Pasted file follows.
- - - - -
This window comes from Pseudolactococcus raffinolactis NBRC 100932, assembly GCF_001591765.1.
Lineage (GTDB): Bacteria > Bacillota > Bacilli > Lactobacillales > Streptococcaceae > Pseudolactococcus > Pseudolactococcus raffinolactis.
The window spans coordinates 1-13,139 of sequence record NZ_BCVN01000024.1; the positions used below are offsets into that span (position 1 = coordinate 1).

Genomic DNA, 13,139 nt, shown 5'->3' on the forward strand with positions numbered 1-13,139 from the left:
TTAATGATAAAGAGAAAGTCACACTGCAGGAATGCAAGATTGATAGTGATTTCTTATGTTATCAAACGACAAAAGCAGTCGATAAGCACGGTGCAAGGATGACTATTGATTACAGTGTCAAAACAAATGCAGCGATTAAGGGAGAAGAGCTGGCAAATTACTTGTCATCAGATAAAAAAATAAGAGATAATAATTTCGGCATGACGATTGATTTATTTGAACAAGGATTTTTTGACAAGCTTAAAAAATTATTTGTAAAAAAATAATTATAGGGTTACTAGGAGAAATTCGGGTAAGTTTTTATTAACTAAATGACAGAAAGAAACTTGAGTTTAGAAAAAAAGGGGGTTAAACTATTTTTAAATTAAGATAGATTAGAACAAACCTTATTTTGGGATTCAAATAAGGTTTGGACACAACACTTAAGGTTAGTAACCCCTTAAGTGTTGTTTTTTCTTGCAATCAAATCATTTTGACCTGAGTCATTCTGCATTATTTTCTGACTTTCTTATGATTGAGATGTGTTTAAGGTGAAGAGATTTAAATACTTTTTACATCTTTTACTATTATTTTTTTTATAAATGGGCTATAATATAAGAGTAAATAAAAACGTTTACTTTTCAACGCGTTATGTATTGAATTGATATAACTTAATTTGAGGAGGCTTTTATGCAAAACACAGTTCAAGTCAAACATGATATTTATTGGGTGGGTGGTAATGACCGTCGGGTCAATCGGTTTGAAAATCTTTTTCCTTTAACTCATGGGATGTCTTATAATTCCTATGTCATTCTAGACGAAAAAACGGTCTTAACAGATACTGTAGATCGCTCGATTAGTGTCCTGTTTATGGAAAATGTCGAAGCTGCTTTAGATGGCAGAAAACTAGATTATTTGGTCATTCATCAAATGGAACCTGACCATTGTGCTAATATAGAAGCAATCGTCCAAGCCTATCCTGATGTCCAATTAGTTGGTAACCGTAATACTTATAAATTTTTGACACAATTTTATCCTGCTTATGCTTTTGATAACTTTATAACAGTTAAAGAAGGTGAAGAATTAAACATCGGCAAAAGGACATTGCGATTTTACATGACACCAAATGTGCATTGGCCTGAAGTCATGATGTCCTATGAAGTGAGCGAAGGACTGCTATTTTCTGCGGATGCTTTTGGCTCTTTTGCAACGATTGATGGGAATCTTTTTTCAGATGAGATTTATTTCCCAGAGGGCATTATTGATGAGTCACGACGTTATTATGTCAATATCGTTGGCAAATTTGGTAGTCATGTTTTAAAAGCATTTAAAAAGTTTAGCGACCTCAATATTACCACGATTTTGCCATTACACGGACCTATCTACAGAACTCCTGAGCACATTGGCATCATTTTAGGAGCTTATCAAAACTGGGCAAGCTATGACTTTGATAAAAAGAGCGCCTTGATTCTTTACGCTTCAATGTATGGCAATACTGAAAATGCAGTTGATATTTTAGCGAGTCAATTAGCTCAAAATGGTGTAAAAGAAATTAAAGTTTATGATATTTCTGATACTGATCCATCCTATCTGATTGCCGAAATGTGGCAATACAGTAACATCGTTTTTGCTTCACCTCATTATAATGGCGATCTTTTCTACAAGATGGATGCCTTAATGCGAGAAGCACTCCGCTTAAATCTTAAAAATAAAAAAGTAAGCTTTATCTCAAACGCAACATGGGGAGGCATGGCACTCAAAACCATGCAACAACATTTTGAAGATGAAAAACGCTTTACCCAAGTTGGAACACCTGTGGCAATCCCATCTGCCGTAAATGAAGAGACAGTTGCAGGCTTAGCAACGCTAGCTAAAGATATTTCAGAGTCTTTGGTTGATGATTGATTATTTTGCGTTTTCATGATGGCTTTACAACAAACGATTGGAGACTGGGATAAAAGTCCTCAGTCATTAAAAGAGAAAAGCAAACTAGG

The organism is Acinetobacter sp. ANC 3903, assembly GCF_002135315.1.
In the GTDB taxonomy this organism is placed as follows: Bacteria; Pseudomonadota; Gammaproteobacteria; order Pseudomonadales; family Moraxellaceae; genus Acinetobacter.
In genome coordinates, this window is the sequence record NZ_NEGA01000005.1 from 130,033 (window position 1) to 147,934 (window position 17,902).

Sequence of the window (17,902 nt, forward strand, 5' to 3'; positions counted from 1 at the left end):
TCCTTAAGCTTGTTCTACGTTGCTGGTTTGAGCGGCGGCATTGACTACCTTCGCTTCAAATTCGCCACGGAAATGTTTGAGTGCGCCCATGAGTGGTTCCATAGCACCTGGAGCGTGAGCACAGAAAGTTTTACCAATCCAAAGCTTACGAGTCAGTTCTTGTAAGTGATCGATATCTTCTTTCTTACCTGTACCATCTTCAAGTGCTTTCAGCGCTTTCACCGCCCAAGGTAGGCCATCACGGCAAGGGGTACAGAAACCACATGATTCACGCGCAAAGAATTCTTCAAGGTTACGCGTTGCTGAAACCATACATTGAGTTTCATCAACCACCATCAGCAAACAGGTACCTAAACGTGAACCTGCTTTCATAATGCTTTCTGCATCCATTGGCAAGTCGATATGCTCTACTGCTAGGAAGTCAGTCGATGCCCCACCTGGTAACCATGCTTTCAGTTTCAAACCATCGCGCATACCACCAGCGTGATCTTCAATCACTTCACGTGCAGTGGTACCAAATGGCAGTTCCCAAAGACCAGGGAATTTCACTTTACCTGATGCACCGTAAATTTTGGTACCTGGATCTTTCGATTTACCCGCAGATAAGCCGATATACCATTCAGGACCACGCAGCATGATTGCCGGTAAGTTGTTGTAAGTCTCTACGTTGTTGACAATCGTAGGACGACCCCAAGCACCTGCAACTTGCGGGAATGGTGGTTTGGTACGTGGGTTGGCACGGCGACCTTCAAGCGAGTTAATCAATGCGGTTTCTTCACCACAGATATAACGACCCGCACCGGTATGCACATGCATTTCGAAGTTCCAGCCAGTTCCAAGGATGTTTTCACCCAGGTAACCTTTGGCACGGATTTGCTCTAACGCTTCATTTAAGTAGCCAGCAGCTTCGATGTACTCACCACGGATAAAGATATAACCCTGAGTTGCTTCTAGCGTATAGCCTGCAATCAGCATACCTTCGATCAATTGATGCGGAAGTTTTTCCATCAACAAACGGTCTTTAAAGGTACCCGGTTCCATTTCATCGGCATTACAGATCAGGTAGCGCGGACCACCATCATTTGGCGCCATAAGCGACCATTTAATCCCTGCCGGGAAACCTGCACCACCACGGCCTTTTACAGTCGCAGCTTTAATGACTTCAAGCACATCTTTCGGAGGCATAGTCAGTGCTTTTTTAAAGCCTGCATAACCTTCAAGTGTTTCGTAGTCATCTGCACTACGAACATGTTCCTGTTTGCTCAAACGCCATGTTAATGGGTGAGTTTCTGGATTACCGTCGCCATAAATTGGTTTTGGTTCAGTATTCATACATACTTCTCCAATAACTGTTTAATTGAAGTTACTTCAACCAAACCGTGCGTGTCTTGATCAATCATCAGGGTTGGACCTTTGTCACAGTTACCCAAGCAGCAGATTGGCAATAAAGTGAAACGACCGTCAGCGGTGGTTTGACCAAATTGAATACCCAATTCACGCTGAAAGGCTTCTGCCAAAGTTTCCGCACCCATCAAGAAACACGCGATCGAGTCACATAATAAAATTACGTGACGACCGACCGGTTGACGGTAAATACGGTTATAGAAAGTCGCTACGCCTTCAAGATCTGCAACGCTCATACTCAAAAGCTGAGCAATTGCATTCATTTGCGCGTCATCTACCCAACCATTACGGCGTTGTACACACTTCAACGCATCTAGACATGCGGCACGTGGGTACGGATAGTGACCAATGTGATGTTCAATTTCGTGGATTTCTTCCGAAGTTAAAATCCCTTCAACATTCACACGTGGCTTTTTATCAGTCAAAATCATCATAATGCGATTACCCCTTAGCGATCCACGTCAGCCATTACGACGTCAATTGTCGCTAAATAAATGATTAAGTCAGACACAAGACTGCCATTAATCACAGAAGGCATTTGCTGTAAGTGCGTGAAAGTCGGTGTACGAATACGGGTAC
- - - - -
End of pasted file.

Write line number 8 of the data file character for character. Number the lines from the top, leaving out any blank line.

In genome coordinates, this window is the sequence record NZ_NEGA01000005.1 from 130,033 (window position 1) to 147,934 (window position 17,902).